The Relationship of a Risk-Taking Personality to Dangerous Driving
In contemplating the term project's objective, I hoped to determine the relationship between to variables that were unique, yet not so out of the norm that it would be difficult to collect and present the data. While pondering different scenarios, I thought about my two daughters. While a passenger in the car with both daughters, my younger daughter was being teased by her older sister about how slow and obedient she was when driving. My younger daughter, the one who was driving, is normally a risk taker; willing to take chances on new things, willing to jump on a stage and sing infront of hundreds of people, willing to take a dare at random. My older daughter, the one who expressed her disapproval at her sister's law abiding ways, is adverse to risk; unwilling to take chances on new things, prefers to be away from the spot light, avoids spontaneous decisions. I realized that their attitudes about driving were in direct contrast to their risk behaviors. My younger daughter (the risk taker) is very compliant when driving; stops at all stops signs, stays at or below the speed limit, stops when a light is yellow. My older daughter, who is normally adverse to risk taking, is just the opposite in her driving habits to her younger sister.
This led me to some research and what seems to be a belief from the study's I read, that risk taking behavior is correlated to risky driving (and other behaviors). The following is a simple excerpt from Wikipedia: “Risk-taking behaviour can be defined as a volitional behaviour where the outcome if not known or uncertain and will more than likely result in a negative consequence (Pat-Horenczyk et al., 2007). Dangerous driving, drug and alcohol use, unprotected sex, delinquency, eating disorders and self-harm are just some of the many behaviours and consequences that fall under the banner of risky behaviours. While these behaviours can be applied to any able age group, adolescents are more prone than any other age group to engage in these activities (McClelland & Watson 1973).” (http://en.wikiversity.org/wiki/Motivation_and_emotion/Book/Risk-takingwikipedia).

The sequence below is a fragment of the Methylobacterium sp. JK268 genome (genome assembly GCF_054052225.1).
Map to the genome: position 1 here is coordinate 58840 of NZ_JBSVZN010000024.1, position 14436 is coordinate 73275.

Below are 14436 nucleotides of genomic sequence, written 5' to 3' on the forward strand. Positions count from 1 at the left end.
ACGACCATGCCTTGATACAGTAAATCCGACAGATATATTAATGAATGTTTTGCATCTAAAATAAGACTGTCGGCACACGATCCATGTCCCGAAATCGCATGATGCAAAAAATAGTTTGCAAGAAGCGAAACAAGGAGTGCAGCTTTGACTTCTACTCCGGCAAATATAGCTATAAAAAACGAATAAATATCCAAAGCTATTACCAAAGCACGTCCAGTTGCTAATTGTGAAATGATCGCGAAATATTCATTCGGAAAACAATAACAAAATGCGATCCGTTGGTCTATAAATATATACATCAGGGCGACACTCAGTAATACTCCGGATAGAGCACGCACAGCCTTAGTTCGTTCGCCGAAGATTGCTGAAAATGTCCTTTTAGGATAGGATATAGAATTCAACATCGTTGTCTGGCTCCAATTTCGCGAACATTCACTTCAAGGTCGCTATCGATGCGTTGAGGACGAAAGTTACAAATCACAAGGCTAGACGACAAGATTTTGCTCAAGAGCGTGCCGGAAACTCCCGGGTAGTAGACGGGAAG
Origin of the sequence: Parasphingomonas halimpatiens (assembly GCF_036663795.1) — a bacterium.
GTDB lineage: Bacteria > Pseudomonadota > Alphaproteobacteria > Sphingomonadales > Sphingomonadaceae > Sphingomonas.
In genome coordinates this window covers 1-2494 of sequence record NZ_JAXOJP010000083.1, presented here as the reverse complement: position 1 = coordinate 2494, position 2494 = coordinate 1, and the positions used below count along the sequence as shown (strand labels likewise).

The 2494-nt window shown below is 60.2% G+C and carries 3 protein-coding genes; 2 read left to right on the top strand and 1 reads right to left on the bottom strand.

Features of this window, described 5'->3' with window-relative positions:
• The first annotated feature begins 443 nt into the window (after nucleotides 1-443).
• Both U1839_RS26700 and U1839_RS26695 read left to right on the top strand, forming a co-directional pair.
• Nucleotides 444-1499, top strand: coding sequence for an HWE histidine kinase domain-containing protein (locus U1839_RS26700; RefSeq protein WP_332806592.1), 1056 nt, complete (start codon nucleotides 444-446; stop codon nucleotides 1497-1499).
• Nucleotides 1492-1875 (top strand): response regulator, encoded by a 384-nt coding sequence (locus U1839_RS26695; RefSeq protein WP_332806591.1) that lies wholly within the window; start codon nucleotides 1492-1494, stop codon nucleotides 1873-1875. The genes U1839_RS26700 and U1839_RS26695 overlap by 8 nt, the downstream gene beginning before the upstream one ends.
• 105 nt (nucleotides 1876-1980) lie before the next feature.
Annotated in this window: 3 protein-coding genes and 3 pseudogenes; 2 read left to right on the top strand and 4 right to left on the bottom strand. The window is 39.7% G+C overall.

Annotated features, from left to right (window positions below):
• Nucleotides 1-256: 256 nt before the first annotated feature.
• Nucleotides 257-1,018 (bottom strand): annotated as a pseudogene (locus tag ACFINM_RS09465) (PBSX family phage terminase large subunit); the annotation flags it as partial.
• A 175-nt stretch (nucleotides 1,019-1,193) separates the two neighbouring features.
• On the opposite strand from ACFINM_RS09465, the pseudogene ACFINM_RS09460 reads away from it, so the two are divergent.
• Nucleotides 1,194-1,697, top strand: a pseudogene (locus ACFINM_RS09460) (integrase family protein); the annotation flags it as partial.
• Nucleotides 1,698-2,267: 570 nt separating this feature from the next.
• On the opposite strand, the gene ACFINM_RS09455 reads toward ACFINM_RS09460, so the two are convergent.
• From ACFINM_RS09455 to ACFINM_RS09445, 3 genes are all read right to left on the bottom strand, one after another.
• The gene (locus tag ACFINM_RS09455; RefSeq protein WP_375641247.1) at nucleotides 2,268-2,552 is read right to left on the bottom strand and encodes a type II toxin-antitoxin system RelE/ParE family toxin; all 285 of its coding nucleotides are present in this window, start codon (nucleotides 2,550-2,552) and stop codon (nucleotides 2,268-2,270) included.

Because of the contradiction, I felt this would be a unique topic and one that would be simple to evaluate. Purpose of the study: Measure the relationship of a risk-taking personality to dangerous driving by comparing a person's risk-taking score to the number of times, while driving per month, they are in the intersection when the traffic light is red.
To gauge the risk-taking personality of my population, I would need to quantify risk from my sample group. To do this I found a survey that would measure a person's propensity for risk. The survey I used was called, “Risk Attitudes Inventory” by Gene Calvert from his book Highwire Management (Jossey-Bass) pgs 41-46. The survey provided 15 questions that could be answered as an Agree/Disagree answer. From depending upon the responses, a person would be rated from 0-15, 15 being the highest (depending on how the respondent answered the question, they would either be given a point or the point would be withheld.)
The other variable would gauge the frequency of the risk-taking behavior. I would identify the frequency of risk taking behavior by the number of times the respondent engaged in a risky behavior. I would then take the two variables, plot them and see what type of linear relationship the data would provide. Because of my research, I believed my daughters were probably the exception to the rule and that my survey would show a strong linear relationship between the two variables.
Study Design: Based on SLCC students
Initially, I hoped to utilize a systematic random sampling for all age groups. However, I ran into difficulty when requesting permission to sample individuals as they entered grocery stores (Smiths and Walmart). I then determined to reduce the population to include...
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